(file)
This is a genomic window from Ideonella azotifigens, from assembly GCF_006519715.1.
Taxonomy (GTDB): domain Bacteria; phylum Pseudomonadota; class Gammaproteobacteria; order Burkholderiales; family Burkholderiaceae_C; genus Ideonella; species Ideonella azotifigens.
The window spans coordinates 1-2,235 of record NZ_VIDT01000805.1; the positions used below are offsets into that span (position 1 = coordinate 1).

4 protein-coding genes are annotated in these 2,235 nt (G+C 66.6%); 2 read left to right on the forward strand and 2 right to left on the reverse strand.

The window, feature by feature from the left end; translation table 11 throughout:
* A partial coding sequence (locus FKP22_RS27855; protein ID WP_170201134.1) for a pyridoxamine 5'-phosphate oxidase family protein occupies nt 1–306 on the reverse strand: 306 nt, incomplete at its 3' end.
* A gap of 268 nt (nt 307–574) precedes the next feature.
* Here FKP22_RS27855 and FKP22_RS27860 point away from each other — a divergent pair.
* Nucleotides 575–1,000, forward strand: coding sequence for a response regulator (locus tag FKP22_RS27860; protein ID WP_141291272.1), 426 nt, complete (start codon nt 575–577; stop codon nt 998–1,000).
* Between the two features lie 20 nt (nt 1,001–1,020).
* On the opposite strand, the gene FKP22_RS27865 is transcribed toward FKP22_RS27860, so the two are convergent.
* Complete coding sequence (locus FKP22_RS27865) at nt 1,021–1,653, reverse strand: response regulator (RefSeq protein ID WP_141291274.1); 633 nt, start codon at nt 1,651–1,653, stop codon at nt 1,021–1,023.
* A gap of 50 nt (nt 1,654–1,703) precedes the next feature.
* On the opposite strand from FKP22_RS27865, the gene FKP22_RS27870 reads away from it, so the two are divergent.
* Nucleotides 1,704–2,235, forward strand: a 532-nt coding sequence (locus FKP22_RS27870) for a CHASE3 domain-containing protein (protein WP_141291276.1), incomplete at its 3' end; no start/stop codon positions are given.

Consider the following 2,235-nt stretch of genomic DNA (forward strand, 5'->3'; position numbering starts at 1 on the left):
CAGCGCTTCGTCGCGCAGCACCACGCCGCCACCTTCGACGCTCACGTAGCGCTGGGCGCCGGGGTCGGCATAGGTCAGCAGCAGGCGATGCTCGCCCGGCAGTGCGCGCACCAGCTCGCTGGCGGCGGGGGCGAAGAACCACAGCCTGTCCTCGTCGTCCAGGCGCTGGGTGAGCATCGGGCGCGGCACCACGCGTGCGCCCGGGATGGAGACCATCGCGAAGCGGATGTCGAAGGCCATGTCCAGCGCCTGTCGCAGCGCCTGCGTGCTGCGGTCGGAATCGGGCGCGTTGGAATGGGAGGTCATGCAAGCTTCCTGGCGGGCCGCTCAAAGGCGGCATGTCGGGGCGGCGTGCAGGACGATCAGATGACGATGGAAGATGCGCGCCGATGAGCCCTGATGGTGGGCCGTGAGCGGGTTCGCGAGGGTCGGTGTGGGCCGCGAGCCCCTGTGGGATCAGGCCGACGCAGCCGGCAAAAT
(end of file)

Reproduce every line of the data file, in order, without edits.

This is a genomic window from Ideonella azotifigens, from assembly GCF_006519715.1.
Taxonomy (GTDB): domain Bacteria; phylum Pseudomonadota; class Gammaproteobacteria; order Burkholderiales; family Burkholderiaceae_C; genus Ideonella; species Ideonella azotifigens.
The window spans coordinates 1-2,235 of record NZ_VIDT01000805.1; the positions used below are offsets into that span (position 1 = coordinate 1).

4 protein-coding genes are annotated in these 2,235 nt (G+C 66.6%); 2 read left to right on the forward strand and 2 right to left on the reverse strand.

The window, feature by feature from the left end; translation table 11 throughout:
* A partial coding sequence (locus FKP22_RS27855; protein ID WP_170201134.1) for a pyridoxamine 5'-phosphate oxidase family protein occupies nt 1–306 on the reverse strand: 306 nt, incomplete at its 3' end.
* A gap of 268 nt (nt 307–574) precedes the next feature.
* Here FKP22_RS27855 and FKP22_RS27860 point away from each other — a divergent pair.
* Nucleotides 575–1,000, forward strand: coding sequence for a response regulator (locus tag FKP22_RS27860; protein ID WP_141291272.1), 426 nt, complete (start codon nt 575–577; stop codon nt 998–1,000).
* Between the two features lie 20 nt (nt 1,001–1,020).
* On the opposite strand, the gene FKP22_RS27865 is transcribed toward FKP22_RS27860, so the two are convergent.
* Complete coding sequence (locus FKP22_RS27865) at nt 1,021–1,653, reverse strand: response regulator (RefSeq protein ID WP_141291274.1); 633 nt, start codon at nt 1,651–1,653, stop codon at nt 1,021–1,023.
* A gap of 50 nt (nt 1,654–1,703) precedes the next feature.
* On the opposite strand from FKP22_RS27865, the gene FKP22_RS27870 reads away from it, so the two are divergent.
* Nucleotides 1,704–2,235, forward strand: a 532-nt coding sequence (locus FKP22_RS27870) for a CHASE3 domain-containing protein (protein WP_141291276.1), incomplete at its 3' end; no start/stop codon positions are given.

Consider the following 2,235-nt stretch of genomic DNA (forward strand, 5'->3'; position numbering starts at 1 on the left):
CAGCGCTTCGTCGCGCAGCACCACGCCGCCACCTTCGACGCTCACGTAGCGCTGGGCGCCGGGGTCGGCATAGGTCAGCAGCAGGCGATGCTCGCCCGGCAGTGCGCGCACCAGCTCGCTGGCGGCGGGGGCGAAGAACCACAGCCTGTCCTCGTCGTCCAGGCGCTGGGTGAGCATCGGGCGCGGCACCACGCGTGCGCCCGGGATGGAGACCATCGCGAAGCGGATGTCGAAGGCCATGTCCAGCGCCTGTCGCAGCGCCTGCGTGCTGCGGTCGGAATCGGGCGCGTTGGAATGGGAGGTCATGCAAGCTTCCTGGCGGGCCGCTCAAAGGCGGCATGTCGGGGCGGCGTGCAGGACGATCAGATGACGATGGAAGATGCGCGCCGATGAGCCCTGATGGTGGGCCGTGAGCGGGTTCGCGAGGGTCGGTGTGGGCCGCGAGCCCCTGTGGGATCAGGCCGACGCAGCCGGCAAAAT